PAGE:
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    Twenty Twenty-six states have already projected budget shortfalls in 2009. PCA expects the result to be a two-year drop in construction.

Portland Cement Association (PCA) chief economist Ed Sullivan forecasts a 12% decline in cement consumption for 2008, followed by another 6% drop in 2009. He calls this the largest drop in the history of the industry, and a recovery may be two years away.

Although the U.S. economy is not technically in recession because only one quarter of economic decline was reported (4th quarter 2007), Sullivan says in his summer forecast, “for the construction industry, this is a recession.” Rising unemployment, higher inflation, and lower consumer sentiment will have a lingering negative effect on construction and cement consumption.

Construction will decline 9% this year, and another 7% in 2009, he says. On the residential side, there is still a 10.5 month housing inventory, 87% of which are existing homes. Non-residential construction has been steady because of momentum of projects already under contract. But Sullivan cautions that non-residential contract awards were down 29% in the first five months of 2008. If this trend continues, he expects a 15% decline in 2009.

The public sector has also seen slower growth this year, partly due to state budget shortfalls. Sullivan sees increased spending in entitlement programs, such as Medicare, and decreased revenue from job losses resulting in a 4.8% drop in cement consumption by the public sector in 2008. Two more years of decline will follow.

Although the federal government has taken measures to boost the economy, recent legislation has not had a dramatic effect on construction. In July, Congress passed a new housing bill which should give foreclosure relief to about 400,000 homeowners and give tax credits to first-time homeowners. This is not a quick fix for housing, considering there are close to 2 million homes already in foreclosure, Sullivan said.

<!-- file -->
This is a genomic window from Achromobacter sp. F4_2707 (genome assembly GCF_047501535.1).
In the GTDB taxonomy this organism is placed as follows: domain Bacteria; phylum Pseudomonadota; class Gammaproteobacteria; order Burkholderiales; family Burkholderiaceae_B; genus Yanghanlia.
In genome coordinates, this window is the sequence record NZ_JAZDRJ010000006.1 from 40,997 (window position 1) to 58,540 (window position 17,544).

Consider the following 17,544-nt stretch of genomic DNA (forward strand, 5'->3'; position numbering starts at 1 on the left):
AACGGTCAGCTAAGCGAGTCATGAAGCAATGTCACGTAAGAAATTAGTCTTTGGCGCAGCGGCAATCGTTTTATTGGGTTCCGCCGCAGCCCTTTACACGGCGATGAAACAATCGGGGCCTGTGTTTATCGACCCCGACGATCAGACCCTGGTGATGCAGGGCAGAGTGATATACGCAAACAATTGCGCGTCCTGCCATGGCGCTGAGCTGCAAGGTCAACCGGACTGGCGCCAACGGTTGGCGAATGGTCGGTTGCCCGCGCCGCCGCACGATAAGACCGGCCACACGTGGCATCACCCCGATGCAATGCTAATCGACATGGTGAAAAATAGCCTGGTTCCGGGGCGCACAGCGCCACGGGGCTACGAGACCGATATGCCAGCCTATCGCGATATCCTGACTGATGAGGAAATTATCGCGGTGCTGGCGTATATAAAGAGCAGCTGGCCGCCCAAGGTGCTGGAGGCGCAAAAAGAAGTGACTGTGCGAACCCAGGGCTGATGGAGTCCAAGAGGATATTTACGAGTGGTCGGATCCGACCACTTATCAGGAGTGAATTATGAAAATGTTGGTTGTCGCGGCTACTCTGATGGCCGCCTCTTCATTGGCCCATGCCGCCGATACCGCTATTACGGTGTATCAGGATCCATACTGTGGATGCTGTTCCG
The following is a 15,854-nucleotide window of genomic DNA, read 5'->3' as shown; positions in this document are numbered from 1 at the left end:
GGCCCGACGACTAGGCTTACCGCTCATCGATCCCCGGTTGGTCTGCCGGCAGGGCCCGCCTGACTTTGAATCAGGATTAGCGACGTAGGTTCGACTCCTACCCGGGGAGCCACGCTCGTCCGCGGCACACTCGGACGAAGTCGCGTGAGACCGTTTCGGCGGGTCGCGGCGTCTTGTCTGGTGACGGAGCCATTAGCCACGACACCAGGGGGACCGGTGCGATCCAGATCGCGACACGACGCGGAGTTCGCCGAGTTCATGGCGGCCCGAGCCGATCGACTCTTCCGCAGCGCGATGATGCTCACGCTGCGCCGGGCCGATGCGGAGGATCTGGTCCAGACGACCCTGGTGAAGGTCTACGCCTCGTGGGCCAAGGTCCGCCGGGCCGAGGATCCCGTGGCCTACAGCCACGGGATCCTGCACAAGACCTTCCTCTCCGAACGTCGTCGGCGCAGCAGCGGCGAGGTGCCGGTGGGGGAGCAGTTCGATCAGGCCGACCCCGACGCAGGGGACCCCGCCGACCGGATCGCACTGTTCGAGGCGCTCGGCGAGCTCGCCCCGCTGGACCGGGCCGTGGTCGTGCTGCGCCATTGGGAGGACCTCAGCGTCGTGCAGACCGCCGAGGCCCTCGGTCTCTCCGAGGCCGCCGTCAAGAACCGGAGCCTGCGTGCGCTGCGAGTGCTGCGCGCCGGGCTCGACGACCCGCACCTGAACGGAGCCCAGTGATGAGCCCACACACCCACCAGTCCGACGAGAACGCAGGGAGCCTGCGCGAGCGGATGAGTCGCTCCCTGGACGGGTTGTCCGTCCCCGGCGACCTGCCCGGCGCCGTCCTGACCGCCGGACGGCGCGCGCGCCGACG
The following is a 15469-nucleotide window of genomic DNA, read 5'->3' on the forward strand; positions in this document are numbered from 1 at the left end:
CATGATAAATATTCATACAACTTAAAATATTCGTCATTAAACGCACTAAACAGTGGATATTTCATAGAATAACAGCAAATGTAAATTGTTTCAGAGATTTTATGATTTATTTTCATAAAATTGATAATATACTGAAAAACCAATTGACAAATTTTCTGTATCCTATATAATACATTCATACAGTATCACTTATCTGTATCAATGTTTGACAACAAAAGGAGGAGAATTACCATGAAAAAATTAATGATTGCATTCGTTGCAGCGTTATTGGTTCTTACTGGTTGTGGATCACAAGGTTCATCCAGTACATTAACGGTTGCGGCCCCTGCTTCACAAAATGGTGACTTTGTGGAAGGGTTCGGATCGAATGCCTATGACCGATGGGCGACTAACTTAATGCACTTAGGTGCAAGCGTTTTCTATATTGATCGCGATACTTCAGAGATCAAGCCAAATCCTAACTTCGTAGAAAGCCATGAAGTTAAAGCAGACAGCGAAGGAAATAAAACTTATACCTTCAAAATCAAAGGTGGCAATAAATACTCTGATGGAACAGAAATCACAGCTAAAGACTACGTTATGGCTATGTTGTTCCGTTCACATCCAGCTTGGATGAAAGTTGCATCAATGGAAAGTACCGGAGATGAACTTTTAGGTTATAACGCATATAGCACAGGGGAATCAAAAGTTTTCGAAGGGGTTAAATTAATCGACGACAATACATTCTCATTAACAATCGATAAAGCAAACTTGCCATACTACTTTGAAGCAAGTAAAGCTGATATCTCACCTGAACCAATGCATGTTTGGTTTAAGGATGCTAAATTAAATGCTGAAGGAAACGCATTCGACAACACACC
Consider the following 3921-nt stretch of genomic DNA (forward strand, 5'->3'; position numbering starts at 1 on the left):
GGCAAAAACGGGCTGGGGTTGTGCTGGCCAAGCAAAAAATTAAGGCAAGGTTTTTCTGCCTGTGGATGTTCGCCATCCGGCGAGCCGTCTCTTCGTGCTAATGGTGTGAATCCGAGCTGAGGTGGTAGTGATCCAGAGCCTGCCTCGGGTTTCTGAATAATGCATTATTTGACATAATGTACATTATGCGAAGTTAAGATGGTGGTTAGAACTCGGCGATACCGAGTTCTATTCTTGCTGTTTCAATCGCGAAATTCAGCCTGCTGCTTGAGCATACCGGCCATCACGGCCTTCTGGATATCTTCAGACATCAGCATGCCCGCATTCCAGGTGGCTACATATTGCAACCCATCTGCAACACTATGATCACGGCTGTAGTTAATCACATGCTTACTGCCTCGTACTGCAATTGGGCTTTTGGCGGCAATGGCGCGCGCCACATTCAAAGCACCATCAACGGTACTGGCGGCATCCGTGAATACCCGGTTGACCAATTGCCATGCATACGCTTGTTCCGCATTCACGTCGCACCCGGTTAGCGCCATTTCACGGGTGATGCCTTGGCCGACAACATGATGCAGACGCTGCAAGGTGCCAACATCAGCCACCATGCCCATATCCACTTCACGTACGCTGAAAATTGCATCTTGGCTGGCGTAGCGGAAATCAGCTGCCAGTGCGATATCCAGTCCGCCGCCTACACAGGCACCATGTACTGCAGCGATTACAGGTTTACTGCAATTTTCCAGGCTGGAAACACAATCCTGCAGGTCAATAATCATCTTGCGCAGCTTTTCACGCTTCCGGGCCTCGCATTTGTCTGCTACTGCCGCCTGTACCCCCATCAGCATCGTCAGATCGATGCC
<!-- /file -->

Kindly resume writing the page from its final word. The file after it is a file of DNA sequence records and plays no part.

While February's Economic Stimulus Act (ESA) has helped motivate equipment purchasing, the housing downturn and other economic factors are causing many utility contractors to forego buying new machines. According to a national survey of utility contractors released by the Associated Equipment Distributors and the National Utility Contractors Association (NUCA), the economy and construction industry would benefit more from an increased investment in water infrastructure.

“While the ESA has clearly had some positive impact, this study also shows that contractors aren't going to buy equipment if there's no work to do, no matter what the incentives,” NUCA CEO Bill Hillman said. “Boosting water infrastructure investment would have an immediate and positive impact on the economy, and extending the ESA would continue to provide stimulus next year.”

Sullivan expects an economic recovery to begin in 2010—six months longer than previously expected—although he admits the PCA's outlook is more pessimistic than the general consensus of economists. On the bright side, he foresees a more robust recovery in 2011 and strong growth rates through 2013; up to 7% in some areas.

For a Webcast of Sullivan's most recent forecast, visit www.cement.org.